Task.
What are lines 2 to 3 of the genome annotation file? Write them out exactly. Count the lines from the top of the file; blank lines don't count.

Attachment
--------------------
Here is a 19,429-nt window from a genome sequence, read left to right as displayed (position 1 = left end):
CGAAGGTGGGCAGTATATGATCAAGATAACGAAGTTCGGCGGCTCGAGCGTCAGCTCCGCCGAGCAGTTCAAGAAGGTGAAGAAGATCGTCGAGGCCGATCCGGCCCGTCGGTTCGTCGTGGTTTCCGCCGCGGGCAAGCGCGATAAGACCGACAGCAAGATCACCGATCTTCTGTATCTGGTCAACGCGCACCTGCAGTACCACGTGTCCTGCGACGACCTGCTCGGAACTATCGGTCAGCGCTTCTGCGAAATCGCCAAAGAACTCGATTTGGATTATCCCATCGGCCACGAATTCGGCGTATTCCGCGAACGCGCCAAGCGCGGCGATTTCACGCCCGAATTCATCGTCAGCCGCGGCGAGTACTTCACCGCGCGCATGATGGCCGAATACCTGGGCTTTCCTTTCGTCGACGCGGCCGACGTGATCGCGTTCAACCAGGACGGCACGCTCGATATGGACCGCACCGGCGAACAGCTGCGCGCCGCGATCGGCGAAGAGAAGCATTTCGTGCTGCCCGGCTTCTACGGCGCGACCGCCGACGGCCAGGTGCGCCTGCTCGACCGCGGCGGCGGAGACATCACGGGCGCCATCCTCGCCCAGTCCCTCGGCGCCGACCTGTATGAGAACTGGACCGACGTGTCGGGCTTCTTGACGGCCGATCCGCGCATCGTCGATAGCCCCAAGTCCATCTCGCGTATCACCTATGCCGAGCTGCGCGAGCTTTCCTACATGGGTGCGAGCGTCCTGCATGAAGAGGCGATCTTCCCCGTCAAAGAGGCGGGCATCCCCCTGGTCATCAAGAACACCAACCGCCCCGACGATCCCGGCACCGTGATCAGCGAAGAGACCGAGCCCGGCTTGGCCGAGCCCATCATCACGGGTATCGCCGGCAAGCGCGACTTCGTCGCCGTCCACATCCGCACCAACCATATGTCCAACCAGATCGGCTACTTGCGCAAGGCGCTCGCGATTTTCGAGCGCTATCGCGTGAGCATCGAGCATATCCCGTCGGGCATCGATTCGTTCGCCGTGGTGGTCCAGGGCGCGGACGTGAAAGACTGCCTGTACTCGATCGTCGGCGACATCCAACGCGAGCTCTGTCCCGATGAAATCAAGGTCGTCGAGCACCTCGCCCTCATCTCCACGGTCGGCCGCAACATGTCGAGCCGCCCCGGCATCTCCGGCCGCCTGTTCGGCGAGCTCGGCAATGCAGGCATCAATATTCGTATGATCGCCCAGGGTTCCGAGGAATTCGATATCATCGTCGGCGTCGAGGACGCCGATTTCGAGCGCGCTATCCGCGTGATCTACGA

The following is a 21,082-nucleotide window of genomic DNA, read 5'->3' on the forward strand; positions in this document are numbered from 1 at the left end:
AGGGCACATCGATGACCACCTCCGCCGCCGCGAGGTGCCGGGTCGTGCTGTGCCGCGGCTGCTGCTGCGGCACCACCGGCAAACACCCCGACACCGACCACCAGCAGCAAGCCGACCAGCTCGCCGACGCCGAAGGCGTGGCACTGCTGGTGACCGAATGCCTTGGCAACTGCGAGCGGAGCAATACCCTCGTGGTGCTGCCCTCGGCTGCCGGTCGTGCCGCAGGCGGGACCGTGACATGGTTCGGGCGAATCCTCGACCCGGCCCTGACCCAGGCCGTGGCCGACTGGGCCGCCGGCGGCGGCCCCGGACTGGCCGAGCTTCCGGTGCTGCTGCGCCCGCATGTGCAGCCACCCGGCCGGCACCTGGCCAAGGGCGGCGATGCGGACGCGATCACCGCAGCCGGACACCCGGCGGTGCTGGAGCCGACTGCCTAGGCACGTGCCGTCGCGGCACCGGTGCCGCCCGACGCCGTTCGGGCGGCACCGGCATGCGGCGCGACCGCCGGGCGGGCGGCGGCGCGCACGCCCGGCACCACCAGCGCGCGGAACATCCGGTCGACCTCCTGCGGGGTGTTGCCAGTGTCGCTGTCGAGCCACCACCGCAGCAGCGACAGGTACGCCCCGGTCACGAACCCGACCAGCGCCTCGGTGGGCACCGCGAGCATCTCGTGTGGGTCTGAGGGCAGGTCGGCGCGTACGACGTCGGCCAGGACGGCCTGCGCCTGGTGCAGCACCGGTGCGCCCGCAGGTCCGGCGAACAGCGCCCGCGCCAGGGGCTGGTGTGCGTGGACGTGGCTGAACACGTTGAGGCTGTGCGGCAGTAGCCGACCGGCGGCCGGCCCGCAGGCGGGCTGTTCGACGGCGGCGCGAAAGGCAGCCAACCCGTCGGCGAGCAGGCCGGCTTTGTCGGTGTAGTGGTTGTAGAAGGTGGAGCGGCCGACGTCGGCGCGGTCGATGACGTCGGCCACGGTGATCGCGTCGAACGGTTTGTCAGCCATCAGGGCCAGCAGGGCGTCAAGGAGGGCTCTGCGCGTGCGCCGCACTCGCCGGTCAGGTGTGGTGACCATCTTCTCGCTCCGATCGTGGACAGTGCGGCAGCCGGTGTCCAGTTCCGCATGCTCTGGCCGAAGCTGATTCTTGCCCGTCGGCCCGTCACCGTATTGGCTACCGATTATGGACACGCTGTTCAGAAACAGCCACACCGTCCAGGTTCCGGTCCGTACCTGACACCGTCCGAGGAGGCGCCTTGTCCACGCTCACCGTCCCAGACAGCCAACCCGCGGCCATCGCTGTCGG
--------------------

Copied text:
CGAAGGTGGGCAGTATATGATCAAGATAACGAAGTTCGGCGGCTCGAGCGTCAGCTCCGCCGAGCAGTTCAAGAAGGTGAAGAAGATCGTCGAGGCCGATCCGGCCCGTCGGTTCGTCGTGGTTTCCGCCGCGGGCAAGCGCGATAAGACCGACAGCAAGATCACCGATCTTCTGTATCTGGTCAACGCGCACCTGCAGTACCACGTGTCCTGCGACGACCTGCTCGGAACTATCGGTCAGCGCTTCTGCGAAATCGCCAAAGAACTCGATTTGGATTATCCCATCGGCCACGAATTCGGCGTATTCCGCGAACGCGCCAAGCGCGGCGATTTCACGCCCGAATTCATCGTCAGCCGCGGCGAGTACTTCACCGCGCGCATGATGGCCGAATACCTGGGCTTTCCTTTCGTCGACGCGGCCGACGTGATCGCGTTCAACCAGGACGGCACGCTCGATATGGACCGCACCGGCGAACAGCTGCGCGCCGCGATCGGCGAAGAGAAGCATTTCGTGCTGCCCGGCTTCTACGGCGCGACCGCCGACGGCCAGGTGCGCCTGCTCGACCGCGGCGGCGGAGACATCACGGGCGCCATCCTCGCCCAGTCCCTCGGCGCCGACCTGTATGAGAACTGGACCGACGTGTCGGGCTTCTTGACGGCCGATCCGCGCATCGTCGATAGCCCCAAGTCCATCTCGCGTATCACCTATGCCGAGCTGCGCGAGCTTTCCTACATGGGTGCGAGCGTCCTGCATGAAGAGGCGATCTTCCCCGTCAAAGAGGCGGGCATCCCCCTGGTCATCAAGAACACCAACCGCCCCGACGATCCCGGCACCGTGATCAGCGAAGAGACCGAGCCCGGCTTGGCCGAGCCCATCATCACGGGTATCGCCGGCAAGCGCGACTTCGTCGCCGTCCACATCCGCACCAACCATATGTCCAACCAGATCGGCTACTTGCGCAAGGCGCTCGCGATTTTCGAGCGCTATCGCGTGAGCATCGAGCATATCCCGTCGGGCATCGATTCGTTCGCCGTGGTGGTCCAGGGCGCGGACGTGAAAGACTGCCTGTACTCGATCGTCGGCGACATCCAACGCGAGCTCTGTCCCGATGAAATCAAGGTCGTCGAGCACCTCGCCCTCATCTCCACGGTCGGCCGCAACATGTCGAGCCGCCCCGGCATCTCCGGCCGCCTGTTCGGCGAGCTCGGCAATGCAGGCATCAATATTCGTATGATCGCCCAGGGTTCCGAGGAATTCGATATCATCGTCGGCGTCGAGGACGCCGATTTCGAGCGCGCTATCCGCGTGATCTACGA

The following is a 21,082-nucleotide window of genomic DNA, read 5'->3' on the forward strand; positions in this document are numbered from 1 at the left end: